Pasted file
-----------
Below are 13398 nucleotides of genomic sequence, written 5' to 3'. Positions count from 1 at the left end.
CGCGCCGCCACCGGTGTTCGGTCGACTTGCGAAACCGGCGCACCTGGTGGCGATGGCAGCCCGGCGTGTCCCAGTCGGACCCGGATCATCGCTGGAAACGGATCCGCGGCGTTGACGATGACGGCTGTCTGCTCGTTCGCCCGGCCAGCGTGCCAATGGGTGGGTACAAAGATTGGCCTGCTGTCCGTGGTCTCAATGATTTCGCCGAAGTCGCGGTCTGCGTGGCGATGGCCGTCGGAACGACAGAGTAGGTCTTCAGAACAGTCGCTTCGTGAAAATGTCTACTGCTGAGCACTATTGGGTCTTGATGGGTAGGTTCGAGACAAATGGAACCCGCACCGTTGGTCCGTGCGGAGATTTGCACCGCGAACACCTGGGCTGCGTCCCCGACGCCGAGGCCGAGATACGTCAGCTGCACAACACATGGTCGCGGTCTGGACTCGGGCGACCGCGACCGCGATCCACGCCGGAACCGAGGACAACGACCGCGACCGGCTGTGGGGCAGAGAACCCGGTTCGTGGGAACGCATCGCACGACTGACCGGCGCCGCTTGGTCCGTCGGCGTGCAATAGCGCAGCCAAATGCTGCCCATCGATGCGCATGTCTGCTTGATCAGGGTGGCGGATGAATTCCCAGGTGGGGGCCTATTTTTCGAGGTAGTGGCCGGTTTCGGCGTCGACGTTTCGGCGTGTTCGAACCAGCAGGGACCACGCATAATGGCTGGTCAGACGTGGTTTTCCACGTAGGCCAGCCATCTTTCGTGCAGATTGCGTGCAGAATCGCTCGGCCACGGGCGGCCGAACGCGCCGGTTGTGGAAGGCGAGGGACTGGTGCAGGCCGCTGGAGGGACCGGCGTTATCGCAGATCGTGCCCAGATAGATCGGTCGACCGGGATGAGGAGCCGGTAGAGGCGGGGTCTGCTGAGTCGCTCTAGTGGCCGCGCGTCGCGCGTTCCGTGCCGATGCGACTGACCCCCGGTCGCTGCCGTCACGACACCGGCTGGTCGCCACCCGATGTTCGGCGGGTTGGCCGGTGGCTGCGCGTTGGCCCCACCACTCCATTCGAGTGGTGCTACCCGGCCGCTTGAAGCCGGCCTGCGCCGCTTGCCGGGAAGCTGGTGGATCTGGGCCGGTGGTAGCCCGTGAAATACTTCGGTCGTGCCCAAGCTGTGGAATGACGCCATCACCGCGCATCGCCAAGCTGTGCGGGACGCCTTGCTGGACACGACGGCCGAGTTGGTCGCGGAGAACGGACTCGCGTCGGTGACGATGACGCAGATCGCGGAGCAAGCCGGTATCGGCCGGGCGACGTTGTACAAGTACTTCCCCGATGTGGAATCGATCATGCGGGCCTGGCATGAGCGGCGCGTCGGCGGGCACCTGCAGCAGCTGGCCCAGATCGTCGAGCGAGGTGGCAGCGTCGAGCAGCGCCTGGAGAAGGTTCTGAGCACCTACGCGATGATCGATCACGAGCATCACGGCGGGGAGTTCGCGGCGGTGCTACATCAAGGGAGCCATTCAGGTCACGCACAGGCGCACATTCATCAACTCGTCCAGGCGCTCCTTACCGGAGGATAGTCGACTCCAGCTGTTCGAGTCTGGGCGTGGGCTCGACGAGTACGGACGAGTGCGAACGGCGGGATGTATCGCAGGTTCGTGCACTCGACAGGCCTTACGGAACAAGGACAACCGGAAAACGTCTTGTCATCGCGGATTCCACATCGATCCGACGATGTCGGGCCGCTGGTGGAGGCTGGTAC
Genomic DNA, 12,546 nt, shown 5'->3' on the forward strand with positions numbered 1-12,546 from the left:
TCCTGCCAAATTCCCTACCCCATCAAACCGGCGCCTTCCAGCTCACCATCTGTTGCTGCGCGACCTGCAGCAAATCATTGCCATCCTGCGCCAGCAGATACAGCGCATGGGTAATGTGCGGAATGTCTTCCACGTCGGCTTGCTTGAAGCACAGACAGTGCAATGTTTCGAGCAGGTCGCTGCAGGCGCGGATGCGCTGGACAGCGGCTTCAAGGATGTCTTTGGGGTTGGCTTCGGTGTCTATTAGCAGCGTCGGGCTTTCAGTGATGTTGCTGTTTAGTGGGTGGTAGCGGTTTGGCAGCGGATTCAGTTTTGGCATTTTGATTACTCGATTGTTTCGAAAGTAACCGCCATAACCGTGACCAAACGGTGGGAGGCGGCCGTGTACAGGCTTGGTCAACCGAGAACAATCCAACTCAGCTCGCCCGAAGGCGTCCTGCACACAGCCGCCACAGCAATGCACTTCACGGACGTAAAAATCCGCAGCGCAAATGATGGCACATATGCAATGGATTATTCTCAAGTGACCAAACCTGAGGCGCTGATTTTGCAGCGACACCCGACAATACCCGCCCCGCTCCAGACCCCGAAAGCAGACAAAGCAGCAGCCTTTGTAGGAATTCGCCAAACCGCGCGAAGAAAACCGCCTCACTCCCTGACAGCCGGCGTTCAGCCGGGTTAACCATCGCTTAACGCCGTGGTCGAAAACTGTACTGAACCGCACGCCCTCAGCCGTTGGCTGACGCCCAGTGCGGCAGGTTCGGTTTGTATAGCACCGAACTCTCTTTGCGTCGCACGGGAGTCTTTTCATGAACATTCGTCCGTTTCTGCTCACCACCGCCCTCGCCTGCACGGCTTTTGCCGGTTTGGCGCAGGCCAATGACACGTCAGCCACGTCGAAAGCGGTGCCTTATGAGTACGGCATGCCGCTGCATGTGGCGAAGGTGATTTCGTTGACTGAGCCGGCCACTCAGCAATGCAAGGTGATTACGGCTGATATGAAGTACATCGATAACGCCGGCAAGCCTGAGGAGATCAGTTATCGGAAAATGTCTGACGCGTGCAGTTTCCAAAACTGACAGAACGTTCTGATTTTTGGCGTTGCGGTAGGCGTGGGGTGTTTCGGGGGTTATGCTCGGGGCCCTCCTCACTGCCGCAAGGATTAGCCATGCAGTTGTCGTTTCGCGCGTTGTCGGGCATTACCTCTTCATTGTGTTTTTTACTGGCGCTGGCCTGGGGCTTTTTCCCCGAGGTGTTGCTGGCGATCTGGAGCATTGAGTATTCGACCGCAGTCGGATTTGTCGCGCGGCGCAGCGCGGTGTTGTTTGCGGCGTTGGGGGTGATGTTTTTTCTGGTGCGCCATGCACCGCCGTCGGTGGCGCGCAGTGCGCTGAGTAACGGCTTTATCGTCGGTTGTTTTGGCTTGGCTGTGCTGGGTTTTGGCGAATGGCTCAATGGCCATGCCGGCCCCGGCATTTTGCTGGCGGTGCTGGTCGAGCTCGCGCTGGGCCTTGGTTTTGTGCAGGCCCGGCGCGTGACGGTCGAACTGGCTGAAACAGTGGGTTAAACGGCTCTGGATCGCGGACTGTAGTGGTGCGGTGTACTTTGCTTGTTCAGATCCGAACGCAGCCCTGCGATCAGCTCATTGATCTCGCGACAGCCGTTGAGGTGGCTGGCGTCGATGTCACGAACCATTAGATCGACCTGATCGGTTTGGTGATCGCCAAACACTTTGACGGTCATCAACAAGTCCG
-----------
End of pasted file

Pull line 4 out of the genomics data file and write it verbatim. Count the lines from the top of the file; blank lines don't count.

TCCTGCCAAATTCCCTACCCCATCAAACCGGCGCCTTCCAGCTCACCATCTGTTGCTGCGCGACCTGCAGCAAATCATTGCCATCCTGCGCCAGCAGATACAGCGCATGGGTAATGTGCGGAATGTCTTCCACGTCGGCTTGCTTGAAGCACAGACAGTGCAATGTTTCGAGCAGGTCGCTGCAGGCGCGGATGCGCTGGACAGCGGCTTCAAGGATGTCTTTGGGGTTGGCTTCGGTGTCTATTAGCAGCGTCGGGCTTTCAGTGATGTTGCTGTTTAGTGGGTGGTAGCGGTTTGGCAGCGGATTCAGTTTTGGCATTTTGATTACTCGATTGTTTCGAAAGTAACCGCCATAACCGTGACCAAACGGTGGGAGGCGGCCGTGTACAGGCTTGGTCAACCGAGAACAATCCAACTCAGCTCGCCCGAAGGCGTCCTGCACACAGCCGCCACAGCAATGCACTTCACGGACGTAAAAATCCGCAGCGCAAATGATGGCACATATGCAATGGATTATTCTCAAGTGACCAAACCTGAGGCGCTGATTTTGCAGCGACACCCGACAATACCCGCCCCGCTCCAGACCCCGAAAGCAGACAAAGCAGCAGCCTTTGTAGGAATTCGCCAAACCGCGCGAAGAAAACCGCCTCACTCCCTGACAGCCGGCGTTCAGCCGGGTTAACCATCGCTTAACGCCGTGGTCGAAAACTGTACTGAACCGCACGCCCTCAGCCGTTGGCTGACGCCCAGTGCGGCAGGTTCGGTTTGTATAGCACCGAACTCTCTTTGCGTCGCACGGGAGTCTTTTCATGAACATTCGTCCGTTTCTGCTCACCACCGCCCTCGCCTGCACGGCTTTTGCCGGTTTGGCGCAGGCCAATGACACGTCAGCCACGTCGAAAGCGGTGCCTTATGAGTACGGCATGCCGCTGCATGTGGCGAAGGTGATTTCGTTGACTGAGCCGGCCACTCAGCAATGCAAGGTGATTACGGCTGATATGAAGTACATCGATAACGCCGGCAAGCCTGAGGAGATCAGTTATCGGAAAATGTCTGACGCGTGCAGTTTCCAAAACTGACAGAACGTTCTGATTTTTGGCGTTGCGGTAGGCGTGGGGTGTTTCGGGGGTTATGCTCGGGGCCCTCCTCACTGCCGCAAGGATTAGCCATGCAGTTGTCGTTTCGCGCGTTGTCGGGCATTACCTCTTCATTGTGTTTTTTACTGGCGCTGGCCTGGGGCTTTTTCCCCGAGGTGTTGCTGGCGATCTGGAGCATTGAGTATTCGACCGCAGTCGGATTTGTCGCGCGGCGCAGCGCGGTGTTGTTTGCGGCGTTGGGGGTGATGTTTTTTCTGGTGCGCCATGCACCGCCGTCGGTGGCGCGCAGTGCGCTGAGTAACGGCTTTATCGTCGGTTGTTTTGGCTTGGCTGTGCTGGGTTTTGGCGAATGGCTCAATGGCCATGCCGGCCCCGGCATTTTGCTGGCGGTGCTGGTCGAGCTCGCGCTGGGCCTTGGTTTTGTGCAGGCCCGGCGCGTGACGGTCGAACTGGCTGAAACAGTGGGTTAAACGGCTCTGGATCGCGGACTGTAGTGGTGCGGTGTACTTTGCTTGTTCAGATCCGAACGCAGCCCTGCGATCAGCTCATTGATCTCGCGACAGCCGTTGAGGTGGCTGGCGTCGATGTCACGAACCATTAGATCGACCTGATCGGTTTGGTGATCGCCAAACACTTTGACGGTCATCAACAAGTCCG